Education foundation expresses its gratitude
By Jason Gabak
Thursday night Val and Bob Jerabeck opened their home as hosts of the Skaneateles Education Foundation’s Academic Circle reception.
This was a night that put the focus on education and the opportunites afforded to students and educators alike in the Skaneateles district with the help of the SEF.
It was also a night dedicated to gratitude.
“It is our way of saying thank you,” Heather Carroll, executive director of the education foundation said. “It is just a nice way to show our supporters how much we appreciate all they do and show them what their support makes possible.”
Superintendent Ken Slentz took a few minutes to speak at the reception and reflected on how important the relationship between the school district and the education foundation truly is and the incredible value of the support.
As guests arrived at the intimate gathering, the high school jazz ensemble was performing a set in the Jerabeck living room.
While in the garage students were showing their award wining pieces from the Robert F. Kennedy Speak Truth to Power film contest and others demonstrated creations they have made with the school’s audio recording and editing facilities as well as the video editing facilities.
“We have incredibly talented students and incredible teachers,” Carroll said. “The mission of the education foundation is to support those extra projects and help make some of those projects possible to make sure we are giving our students the best opportunities possible.”
Since joining the district three years ago Slentz has shared and encouraged a philosophy that the district should strive to offer as many opportunities as possible to engage all students.
This can come in any number of forms whether in the arts, food production, video and audio production or math and science, the district has a commitment to offering as much as possible to ensure students are engaged and with a little luck will connect with an educational opportunity that will help drive the next phase of their life whether that is college or in the workforce.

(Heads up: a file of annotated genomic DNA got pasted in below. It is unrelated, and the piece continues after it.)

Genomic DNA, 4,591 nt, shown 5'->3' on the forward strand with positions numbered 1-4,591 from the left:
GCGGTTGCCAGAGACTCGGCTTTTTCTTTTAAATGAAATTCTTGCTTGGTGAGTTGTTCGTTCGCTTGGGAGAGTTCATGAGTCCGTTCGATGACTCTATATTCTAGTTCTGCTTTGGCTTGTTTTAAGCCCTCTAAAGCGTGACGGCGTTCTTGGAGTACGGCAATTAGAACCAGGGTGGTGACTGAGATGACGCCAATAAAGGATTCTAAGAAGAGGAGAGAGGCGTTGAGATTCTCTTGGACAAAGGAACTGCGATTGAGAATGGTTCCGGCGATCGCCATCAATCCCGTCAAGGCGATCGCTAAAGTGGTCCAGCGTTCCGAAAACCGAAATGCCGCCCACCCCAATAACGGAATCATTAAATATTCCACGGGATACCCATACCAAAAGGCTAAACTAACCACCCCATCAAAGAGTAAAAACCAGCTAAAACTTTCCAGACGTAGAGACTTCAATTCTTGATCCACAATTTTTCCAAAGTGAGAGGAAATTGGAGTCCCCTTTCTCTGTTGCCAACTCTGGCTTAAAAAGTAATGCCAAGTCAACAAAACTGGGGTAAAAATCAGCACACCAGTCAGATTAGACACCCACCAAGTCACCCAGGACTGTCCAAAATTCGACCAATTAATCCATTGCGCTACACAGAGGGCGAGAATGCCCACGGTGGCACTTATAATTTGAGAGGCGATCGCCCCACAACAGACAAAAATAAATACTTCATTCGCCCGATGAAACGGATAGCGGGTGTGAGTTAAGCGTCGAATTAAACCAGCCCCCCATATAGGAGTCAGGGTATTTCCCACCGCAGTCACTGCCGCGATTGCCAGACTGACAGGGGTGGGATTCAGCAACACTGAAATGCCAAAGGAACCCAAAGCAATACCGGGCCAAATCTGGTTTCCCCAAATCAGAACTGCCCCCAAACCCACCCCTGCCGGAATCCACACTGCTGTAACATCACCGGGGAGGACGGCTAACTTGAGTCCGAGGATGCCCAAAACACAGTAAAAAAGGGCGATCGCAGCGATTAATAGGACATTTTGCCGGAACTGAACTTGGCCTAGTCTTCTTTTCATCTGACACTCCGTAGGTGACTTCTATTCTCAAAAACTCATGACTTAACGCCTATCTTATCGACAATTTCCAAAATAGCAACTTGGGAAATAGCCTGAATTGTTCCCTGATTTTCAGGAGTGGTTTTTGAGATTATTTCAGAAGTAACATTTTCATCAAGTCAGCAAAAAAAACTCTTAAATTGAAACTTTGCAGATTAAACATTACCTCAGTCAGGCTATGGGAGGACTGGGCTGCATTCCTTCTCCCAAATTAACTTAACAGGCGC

Carroll pointed to project like the zoon room in the high school used for video production and the installation of music recording facilities as a few examples of how the education foundation is working to live up to the ideals put forth by Slentz.
Scott Stagnitta, a teacher in the district has been working with students in a class focused on growing plants utilizing hydroponic technology.
Stagnitta said this is a class that has evolved over the past five years.
When he initially proposed it, he said there was interest but he said the education foundation turned his proposal down.
“They actually said it was too small,” Stagnitta joked. “They told me it wasn’t big enough. So I came back with a bigger plan.”
What started with a few students has grown to be a popular class that Stagnitta said has to limit the number of students due to the space and facilities currently available.
He went on to say how appreciative he was of the support of the education foundation.
“They sent me to Epcot,” Stagnitta said. “I went there to learn more.”
Stagnitta and Carroll both said this class has influenced the college and career choices of many students who have taken part.
“Students have gone to study and pursue careers in food science because they took the hydroponics class,” Carroll said. “They’ve learned and taken a real interest in food production something they might not have done if they didn’t have the opportunity to take a class like the one Scott offers.”
Fellow educator Corey Riley had a similar story to Stagnitta.
Since joining the district Riley has worked with and continues to work with the education foundation to enhance the music education opportunities offered.
Through the support of the education foundation and the district Riley is able to offer a course in music production.
Riley was able to earn his certification in Pro Tools, the software used by music production professionals.
He said the recording facilities have allowed students write and produce their own pieces, offering several dimensions from performance to final production, giving students a greater insight into how the music industry works.
Madeline Van Riper said this has been an incredible experience and she plans to pursue music education in college.
It is this kind of success that Carroll said she hoped to share with the guests at the gathering.
“We wanted to show some of what is made possible by the support of the community,” Carroll said. “It is the support of the community that makes all of these opportunities possible and gives our students so many options.”